Let’s get this out of the way: Solomon’s Castle is in the middle of nowhere, Florida. You’ll need to make a special effort to reach a very special place.
Presented as Howard Solomon’s ‘dream turned reality’, this castle is the story of a inventive, brilliant man. He passed away in August 2016, leaving this creative and colorful destination for his family to run. They’re already doing so, and despite the loss his legacy will live on.
After paying for your tickets, you may find yourself waiting a short time for the tour to start. They don’t run at set times, just when there’s enough people to form a group. Ours only had a handful, so you may not need to wait long. You can’t leave me outside a castle and tell me not to wander, though!
Nothing quite as romantic as a heart over a cannon, seen just outside the main gate.
The tour started perhaps 10 minutes after we arrived, and we were off – Mr. Solomon, it seems, was a man that liked to recycle everything. In that spirit, you’ll notice the ticket you’ll be handing in has (likely) been used more than a few times.
Howard moved here in 1972, and promptly discovered he moved onto a swamp. Undeterred, he began collecting some of the materials used in the making of his castle – the aluminum presses from the local newspaper. “He used to tell me he lived in a time capsule,” the guide said. The 12,000 square foot structure isn’t entirely open to the public, but there’s plenty on display to make it a worthy trip.
The man had a… quirky… sense of humor – presenting ‘the Tortoise and the Hare’… the ‘hare’ is that brown hair on the bottom… you get it…
The guide’s rapid-fire litany of descriptions, groan-worthy puns, and dad jokes is nearly non-stop – this is both a compliment and a thing I’d have changed. I love puns and jokes as much as the next guy… but I also love story and expanded descriptions. There’s simply so much going on in each room that trying to cover each and every piece that way is out of the question.
The world’s only square gun, and the world’s only square bullet.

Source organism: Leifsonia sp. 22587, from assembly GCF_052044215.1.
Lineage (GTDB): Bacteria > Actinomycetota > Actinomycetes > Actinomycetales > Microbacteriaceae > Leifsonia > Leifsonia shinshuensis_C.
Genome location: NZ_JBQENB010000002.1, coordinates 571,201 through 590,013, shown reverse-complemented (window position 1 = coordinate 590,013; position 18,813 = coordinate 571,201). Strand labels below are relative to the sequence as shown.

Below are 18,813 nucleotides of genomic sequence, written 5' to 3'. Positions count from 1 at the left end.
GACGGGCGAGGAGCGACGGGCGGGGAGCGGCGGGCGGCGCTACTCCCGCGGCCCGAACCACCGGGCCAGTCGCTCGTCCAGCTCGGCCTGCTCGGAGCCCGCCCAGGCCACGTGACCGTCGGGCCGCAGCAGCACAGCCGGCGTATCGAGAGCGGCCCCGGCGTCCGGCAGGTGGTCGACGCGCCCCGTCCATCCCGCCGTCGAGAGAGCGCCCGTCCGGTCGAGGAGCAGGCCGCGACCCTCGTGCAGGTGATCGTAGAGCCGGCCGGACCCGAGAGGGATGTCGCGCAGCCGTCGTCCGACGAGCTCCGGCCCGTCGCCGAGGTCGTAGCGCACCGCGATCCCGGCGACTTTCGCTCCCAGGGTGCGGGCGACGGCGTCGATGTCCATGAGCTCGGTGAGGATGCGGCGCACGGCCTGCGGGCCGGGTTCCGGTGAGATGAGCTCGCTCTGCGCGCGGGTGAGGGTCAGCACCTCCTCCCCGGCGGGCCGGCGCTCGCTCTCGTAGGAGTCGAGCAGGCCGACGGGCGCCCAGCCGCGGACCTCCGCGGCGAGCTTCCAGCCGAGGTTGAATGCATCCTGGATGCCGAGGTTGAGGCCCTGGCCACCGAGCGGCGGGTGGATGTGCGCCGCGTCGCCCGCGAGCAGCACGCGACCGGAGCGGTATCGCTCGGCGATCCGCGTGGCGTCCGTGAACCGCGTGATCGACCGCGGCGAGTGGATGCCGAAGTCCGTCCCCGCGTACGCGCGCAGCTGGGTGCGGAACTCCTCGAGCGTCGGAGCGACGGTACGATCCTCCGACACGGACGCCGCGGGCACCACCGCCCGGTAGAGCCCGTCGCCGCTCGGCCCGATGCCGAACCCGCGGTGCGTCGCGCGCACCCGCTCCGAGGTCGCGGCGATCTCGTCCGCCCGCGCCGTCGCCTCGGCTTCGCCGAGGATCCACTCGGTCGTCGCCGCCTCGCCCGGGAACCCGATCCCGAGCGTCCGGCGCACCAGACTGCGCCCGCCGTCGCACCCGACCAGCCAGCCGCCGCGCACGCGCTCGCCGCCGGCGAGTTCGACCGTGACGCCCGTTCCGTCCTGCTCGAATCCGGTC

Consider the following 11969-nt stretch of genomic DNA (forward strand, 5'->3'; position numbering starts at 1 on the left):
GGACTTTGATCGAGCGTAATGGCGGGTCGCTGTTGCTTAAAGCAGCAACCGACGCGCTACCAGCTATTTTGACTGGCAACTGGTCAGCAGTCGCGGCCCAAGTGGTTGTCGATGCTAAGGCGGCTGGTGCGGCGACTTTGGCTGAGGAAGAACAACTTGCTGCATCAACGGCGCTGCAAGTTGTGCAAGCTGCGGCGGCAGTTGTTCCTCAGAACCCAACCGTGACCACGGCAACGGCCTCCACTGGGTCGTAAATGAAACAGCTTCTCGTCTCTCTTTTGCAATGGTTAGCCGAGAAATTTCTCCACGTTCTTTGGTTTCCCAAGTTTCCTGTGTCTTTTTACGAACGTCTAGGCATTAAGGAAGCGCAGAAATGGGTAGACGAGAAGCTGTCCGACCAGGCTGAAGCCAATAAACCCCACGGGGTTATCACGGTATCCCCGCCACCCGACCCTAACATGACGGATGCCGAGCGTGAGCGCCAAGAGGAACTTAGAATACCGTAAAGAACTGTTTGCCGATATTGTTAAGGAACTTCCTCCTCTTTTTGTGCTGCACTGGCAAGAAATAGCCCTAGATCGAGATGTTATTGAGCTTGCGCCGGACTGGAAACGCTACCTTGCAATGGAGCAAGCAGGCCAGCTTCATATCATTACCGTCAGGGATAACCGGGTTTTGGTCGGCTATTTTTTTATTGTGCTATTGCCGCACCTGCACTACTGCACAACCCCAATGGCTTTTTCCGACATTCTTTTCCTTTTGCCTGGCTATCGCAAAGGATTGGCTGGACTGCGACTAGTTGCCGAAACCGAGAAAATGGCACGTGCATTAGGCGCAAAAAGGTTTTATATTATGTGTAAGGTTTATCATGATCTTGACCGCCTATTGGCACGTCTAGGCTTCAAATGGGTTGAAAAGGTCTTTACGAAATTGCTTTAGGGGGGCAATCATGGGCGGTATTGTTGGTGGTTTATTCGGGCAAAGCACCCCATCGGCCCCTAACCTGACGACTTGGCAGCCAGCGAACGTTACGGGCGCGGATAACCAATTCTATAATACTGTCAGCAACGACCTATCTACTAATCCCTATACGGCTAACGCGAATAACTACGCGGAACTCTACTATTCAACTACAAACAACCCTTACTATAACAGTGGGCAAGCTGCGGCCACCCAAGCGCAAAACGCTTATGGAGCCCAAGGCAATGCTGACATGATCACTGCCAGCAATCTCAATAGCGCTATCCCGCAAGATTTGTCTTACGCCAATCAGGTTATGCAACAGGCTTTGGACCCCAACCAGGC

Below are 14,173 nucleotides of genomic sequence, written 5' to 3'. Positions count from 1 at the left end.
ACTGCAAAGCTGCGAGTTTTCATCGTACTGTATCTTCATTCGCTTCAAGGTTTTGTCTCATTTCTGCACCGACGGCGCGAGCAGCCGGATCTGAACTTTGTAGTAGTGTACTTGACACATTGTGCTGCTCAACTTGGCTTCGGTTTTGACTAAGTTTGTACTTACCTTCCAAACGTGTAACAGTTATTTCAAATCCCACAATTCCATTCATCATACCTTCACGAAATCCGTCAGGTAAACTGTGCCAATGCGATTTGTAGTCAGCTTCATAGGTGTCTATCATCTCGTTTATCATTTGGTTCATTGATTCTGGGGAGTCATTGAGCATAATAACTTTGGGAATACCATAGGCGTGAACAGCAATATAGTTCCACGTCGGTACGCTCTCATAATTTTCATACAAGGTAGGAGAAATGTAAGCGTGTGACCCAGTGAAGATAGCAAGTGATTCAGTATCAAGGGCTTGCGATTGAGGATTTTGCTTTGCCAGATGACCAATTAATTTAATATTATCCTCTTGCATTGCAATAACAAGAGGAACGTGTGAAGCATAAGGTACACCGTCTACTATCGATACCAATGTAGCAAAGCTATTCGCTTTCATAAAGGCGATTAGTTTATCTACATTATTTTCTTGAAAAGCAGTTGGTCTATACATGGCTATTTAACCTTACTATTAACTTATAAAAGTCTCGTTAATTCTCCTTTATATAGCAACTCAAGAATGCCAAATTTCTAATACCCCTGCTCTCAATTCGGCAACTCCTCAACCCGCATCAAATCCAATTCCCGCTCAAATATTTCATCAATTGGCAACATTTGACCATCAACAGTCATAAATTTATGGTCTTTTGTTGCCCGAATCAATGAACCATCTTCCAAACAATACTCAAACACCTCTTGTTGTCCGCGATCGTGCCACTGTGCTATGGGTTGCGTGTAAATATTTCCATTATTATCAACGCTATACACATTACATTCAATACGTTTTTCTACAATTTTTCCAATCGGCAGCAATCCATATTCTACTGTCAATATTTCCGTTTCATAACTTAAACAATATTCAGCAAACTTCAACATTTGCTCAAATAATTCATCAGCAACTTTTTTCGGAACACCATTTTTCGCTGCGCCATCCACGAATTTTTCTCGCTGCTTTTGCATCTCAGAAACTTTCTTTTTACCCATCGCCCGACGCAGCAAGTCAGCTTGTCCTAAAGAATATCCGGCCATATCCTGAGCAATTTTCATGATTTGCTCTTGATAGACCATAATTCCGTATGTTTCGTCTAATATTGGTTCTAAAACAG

What Mr. Solomon called his ‘hernia gun’ – this steampunk-ish gun supposedly weighs 70 pounds and would likely give you a hernia if you tried lifting it.
Jeb the bushman elephant – made from seven oil drums and has seashells for toenails.
I didn’t quite get the fascination with Waldo, but you’ll find him here.
What happens when you combine two animals into one? This guy.
The highlight for some will be the stained glass – some 90 pieces can be seen, one through most every window of the house. From the outside, look for the nine planets, nursery rhymes, and zodiac symbols among others.
“We’ve never lost a ship!” the claim goes – seeing as how the moat is essentially a swamp, there’s probably not enough water in which to lose on. The ship, a replica of a Portuguese galleon, is the on-site restaurant run by the family. Pass through it to reach some of the wooded areas and a souvenir shop:
The official guided tour ends here, but people are free to meander the property as they like. There are some trails amongst the woods, and presumably some more of Solomon’s genius on display. If you’re fascinated by the place, you can stay in the castle’s Blue Moon Room – a 500 square foot efficient apartment that sleeps two.
I would’ve loved to meet this guy in person, and envy those that have. Sometimes the best way to remember someone is to laugh and enjoy their quirky, punny creations. If you’re driving from Fort Myers or Cape Coral to Sarasota or Tampa, it’s definitely worth the detour. As a daytrip from any of those cities, it’s a worthwhile excursion.
Name: Solomon’s Castle
Address: 44533 Solomon Rd., Ona, FL, 33865 (GPS: )
Directions: No public transportation available to this remote, middle-of-nowhere place. Plug the name into Google Maps and you’ll be good to go – be sure to turn on turn-by-turn directions (these are cached locally, meaning you’ll still get directions after you lose signal!)
Hours: 11:00am-4:00pm Tuesdays-Sundays (closed Mondays and from July to September) – tours start when a small group or more are ready to go.
Admission: $12.50, cash only (ATM on site)
Ratings out of 5 globes (How do I rate destinations?)
Ease to arrive:
Worth the visit:
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